Deconstructing the Law School Deconstructionists

Jobless graduates are a grave concern to legal educators, and their heightened numbers warrant serious attention. Unfortunately, the consideration being paid is more often superficial than serious.
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Pity the bright young minds considering law school today. By this point, they've heard the narrative propagated in voluminous news articles, op-eds, and a growing number of books, all playing variations on the theme that the suckers who enter law school in 2013 will graduate with burdensome debt, few relevant skills, and no job prospects.

On the one hand, the sudden attention being paid to the employment prospects of law graduates is understandable. It's certainly true that disruptive social and economic forces have caused the collapse of major law firms and slowed hiring in the profession. In our recessionary times, this has created a character as appealing to the media as the proverbial man who bites the dog: the lawyer, once virtually assured of employment, unable to land work.

Jobless graduates are a grave concern to legal educators, and their heightened numbers warrant serious attention. Unfortunately, the consideration being paid is more often superficial than serious. Especially when American law schools make such a ready stock villain -- painted, as they often are, as greedy institutions thoughtless about their students' futures, wed to the Socratic Method of teaching devised in the late 19th century, and generally out of touch with the needs of the modern legal profession.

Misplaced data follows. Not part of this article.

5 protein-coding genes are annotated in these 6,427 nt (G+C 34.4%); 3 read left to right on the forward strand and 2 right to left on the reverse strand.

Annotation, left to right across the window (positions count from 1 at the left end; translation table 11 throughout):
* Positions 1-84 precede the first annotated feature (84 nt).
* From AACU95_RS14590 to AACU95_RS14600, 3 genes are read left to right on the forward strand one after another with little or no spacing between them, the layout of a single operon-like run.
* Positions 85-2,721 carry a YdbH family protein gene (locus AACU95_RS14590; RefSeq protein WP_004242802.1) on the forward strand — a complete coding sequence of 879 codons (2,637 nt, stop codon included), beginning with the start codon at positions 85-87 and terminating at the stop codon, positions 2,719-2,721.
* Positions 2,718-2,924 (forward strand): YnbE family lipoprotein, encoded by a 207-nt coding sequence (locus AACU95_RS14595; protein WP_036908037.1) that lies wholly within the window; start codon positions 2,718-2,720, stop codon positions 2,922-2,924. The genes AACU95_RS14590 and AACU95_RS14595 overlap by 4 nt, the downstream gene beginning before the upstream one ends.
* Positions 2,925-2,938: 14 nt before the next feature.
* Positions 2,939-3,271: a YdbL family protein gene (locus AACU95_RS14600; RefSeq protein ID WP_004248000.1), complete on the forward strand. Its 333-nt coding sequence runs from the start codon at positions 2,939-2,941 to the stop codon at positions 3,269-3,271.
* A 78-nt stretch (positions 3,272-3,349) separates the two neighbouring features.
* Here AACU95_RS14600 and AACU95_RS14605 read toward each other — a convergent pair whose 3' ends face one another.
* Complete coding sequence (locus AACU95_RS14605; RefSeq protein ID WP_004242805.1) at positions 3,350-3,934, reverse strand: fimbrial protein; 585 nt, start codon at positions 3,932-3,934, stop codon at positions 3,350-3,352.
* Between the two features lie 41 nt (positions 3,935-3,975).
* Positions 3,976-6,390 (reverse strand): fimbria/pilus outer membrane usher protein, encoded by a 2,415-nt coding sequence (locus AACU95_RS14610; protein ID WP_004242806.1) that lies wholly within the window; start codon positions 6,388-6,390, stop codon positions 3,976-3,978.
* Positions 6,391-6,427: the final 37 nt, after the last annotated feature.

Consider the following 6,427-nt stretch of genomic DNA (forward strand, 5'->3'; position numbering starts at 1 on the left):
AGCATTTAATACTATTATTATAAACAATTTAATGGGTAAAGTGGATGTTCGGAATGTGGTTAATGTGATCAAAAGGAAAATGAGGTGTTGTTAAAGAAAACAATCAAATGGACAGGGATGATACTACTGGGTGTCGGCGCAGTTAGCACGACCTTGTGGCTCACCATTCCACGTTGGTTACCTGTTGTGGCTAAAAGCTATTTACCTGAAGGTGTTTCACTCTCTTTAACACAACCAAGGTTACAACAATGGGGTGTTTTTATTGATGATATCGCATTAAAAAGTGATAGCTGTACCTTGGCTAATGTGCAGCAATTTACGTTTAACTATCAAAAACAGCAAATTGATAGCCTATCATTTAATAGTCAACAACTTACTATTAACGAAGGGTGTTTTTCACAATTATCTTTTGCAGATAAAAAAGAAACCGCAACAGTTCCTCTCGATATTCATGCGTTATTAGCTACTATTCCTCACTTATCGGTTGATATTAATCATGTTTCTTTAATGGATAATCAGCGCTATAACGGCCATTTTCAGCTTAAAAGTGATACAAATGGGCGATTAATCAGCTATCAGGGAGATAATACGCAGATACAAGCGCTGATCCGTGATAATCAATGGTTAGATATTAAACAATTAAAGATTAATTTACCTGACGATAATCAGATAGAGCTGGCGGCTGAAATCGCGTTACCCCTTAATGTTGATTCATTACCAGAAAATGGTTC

It makes for great copy. I pity those who buy into it, however, for at least two reasons. First, the journalistic zeal to tell a juicy story about the prospects of legal graduates has too often crossed the line into inaccurate fear mongering. Take a recent news article that quoted an estimate from the Bureau of Labor Statistics claiming that only 74,000 new lawyer jobs would open from 2010-20. The reporter did not let the fact that 75,000 new law graduates have already found work since 2010 lead her to the obvious conclusion that the BLS's numbers were wrong. Instead, the reporter suggested another interpretation: that not a single new legal job would be created for the next seven years. And that's simply preposterous.

The second shame behind popular coverage of this issue is that it entirely ignores an important part of the story: the response of forward-thinking law schools. Rarely if ever do the critiques acknowledge what many creative and thoughtful legal educators, students, lawyers, and clients know -- transformative change in legal education is underway.

There is growing recognition throughout the legal profession and academy of a need to rethink the way we prepare law students, the profession's greatest asset, for their careers in law. Almost 50 years ago, Northeastern University School of Law pioneered a cooperative model of legal education requiring students to spend a year immersed full-time in practice settings prior to graduation. NUSL is not alone -- today, law schools from Harvard to Hamline to Hawaii are making new commitments to experiential learning in order to make their graduates more effective practitioners. Legal educators from more than 80 of these institutions now have formed an alliance committed to developing a new approach to legal education to address the complex legal challenges of the 21st century. We recently shared our thinking at an inaugural symposium in Boston, bringing together judges, lawyers, students, and legal educators to forge a new paradigm for legal education.

It would have been nice to see more media coverage of that. I'm sure many aspiring attorneys would be interested.

Luke Bierman is Associate Dean for Experiential Education and Distinguished Professor of the Practice of Law at Northeastern University School of Law in Boston.

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